[VICE] It's become commonplace to say that we, as "young people", have no future. We blame the shocking unemployment levels, we blame the Lib Dems' collaboration in the benign Vichy coalition we live under, we blame the baby boomers who are refusing to bequeath their wealth to the generation beneath them, we blame Thatcher for creating a society of bored and broken service industry workers whose jobs are constantly under threat. And we're right to.
I fully agree that these problems have sent everyone a bit mad, forcing us into a fruitless, childless existence that we can only escape with drinking games, Tesco Finest meals, cheap flights, gut-rotting drugs and shit games on our phones. But what is our generation going to do when the shit really hits the fan? Not when Carphone Warehouse pull out of the UK and universities cost 30 grand a year, but when Armageddon starts WhatsApping us?
Everyone’s been predicting the end of time since time began, obviously. God was going to kill us. Then the devil was going to kill us. Then the nuclear bomb was going to kill us. And now asteroids, or the sea, or our own shitty behaviour is going to kill us. Whatever happens, we know that one day it's all going to end in fire and for the media, this paranoia is a golden ticket. The ultimate paper-selling, SEO-friendly scare story – because most people are going to have at least some passing interest in hearing how and when their species is going to end. It's grade-A clickbait with a highbrow twist: the holy grail of the modern media.
Unfortunately, when you pick up the Guardian or whatever, it’s not mad men waving "THE END IS NIGH" placards, it’s really serious-sounding scientists. This gives weight not only to individual scare stories about bird flu or acid rain, but more significantly to the patchwork of terror, which suggests that – through a combination of gluttony, stupidity and cruelty – we’ve pretty much fucked the planet and the future is looking very much like a disaster film directed by Hieronymus Bosch.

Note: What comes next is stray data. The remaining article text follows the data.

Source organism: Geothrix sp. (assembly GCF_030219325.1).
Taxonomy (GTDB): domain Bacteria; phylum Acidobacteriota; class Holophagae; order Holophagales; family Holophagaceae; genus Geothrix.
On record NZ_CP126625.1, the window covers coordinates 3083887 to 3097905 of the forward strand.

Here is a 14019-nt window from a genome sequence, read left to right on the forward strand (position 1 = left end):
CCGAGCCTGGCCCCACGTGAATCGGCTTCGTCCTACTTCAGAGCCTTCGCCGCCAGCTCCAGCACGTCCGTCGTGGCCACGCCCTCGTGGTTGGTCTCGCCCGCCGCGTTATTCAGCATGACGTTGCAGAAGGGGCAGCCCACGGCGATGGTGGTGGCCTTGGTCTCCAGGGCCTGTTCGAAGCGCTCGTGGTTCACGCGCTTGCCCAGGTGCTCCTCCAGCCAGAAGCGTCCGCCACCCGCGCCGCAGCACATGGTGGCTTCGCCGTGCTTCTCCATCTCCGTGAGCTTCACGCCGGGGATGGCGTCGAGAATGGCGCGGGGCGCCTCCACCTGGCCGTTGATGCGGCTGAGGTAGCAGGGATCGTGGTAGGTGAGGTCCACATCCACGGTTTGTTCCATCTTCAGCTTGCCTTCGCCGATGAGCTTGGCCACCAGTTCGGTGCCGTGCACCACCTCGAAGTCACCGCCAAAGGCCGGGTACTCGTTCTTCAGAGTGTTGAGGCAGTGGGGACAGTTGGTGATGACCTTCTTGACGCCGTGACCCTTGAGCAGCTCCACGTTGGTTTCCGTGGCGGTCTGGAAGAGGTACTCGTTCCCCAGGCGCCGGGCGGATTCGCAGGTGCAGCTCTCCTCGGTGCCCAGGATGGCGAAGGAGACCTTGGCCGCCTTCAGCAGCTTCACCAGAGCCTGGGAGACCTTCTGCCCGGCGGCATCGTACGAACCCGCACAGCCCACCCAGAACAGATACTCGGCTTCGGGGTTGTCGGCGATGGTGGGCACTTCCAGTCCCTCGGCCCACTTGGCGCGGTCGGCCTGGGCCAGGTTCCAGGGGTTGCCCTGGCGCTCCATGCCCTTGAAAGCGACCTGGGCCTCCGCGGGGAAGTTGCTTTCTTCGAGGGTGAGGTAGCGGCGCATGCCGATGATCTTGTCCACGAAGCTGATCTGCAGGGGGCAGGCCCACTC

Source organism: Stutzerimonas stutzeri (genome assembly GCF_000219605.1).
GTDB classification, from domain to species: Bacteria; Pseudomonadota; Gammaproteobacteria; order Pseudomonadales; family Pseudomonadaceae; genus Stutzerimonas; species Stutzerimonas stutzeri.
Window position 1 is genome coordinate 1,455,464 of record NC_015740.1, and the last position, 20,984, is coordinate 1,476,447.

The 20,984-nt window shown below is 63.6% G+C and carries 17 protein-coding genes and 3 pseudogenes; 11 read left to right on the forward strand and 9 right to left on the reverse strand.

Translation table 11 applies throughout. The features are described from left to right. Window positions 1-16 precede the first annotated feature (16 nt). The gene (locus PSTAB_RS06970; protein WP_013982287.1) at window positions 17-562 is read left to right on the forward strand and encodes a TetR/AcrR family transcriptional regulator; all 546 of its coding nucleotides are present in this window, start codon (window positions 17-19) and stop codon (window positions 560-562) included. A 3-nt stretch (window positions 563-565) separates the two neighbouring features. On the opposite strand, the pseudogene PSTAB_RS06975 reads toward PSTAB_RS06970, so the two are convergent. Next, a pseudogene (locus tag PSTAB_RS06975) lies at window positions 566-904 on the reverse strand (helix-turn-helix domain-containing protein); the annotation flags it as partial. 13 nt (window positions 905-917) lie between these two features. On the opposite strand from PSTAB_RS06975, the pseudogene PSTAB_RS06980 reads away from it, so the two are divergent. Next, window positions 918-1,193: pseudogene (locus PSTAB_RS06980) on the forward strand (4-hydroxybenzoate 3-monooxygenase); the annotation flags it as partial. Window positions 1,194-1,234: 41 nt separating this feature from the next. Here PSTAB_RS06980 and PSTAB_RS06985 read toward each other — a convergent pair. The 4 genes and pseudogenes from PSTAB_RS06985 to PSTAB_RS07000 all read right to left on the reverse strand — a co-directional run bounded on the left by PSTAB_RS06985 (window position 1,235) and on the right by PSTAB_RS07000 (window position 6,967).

The latest study I read comes from the pretty solid source of NASA, who've worked out that just because our society has managed to produce Citalopram, Itsu and Spotify, we aren't immune from the same kind of collapse that has eventually befallen every other human society in history. And that our resource-plundering modern habits aren't exactly helping our case for survival, either.
It's interesting, and somewhat sobering reading. Much like Mr B The Gentleman Rhymer's retort to Michael Gove, it's a piece that will make you wonder if it's worth just shuffling off this mortal coil with as little fuss as possible.
And that’s the real question: What we are we supposed to do with this information? Is there anything we can do? Or should we just get the patio chairs out of the garage, put some Stella on ice and wait for our neighbours to start barbequing Alsatians? I mean, it’s one thing for old people to hear that their legacy is fucked, but it’s another for young people to hear that they have no future. [CONTINUES]
Tuesday, 25 August 2015
Reblogging this piece I came across by Clive Martin from March 27th 2014. It encapsulates a recurrent question students on ecological philosophy courses I run ask, and it's a 'hardy perennial' for anyone who makes a habit of staring into the interlocking and unfolding ecological and social crises of the twenty-first century.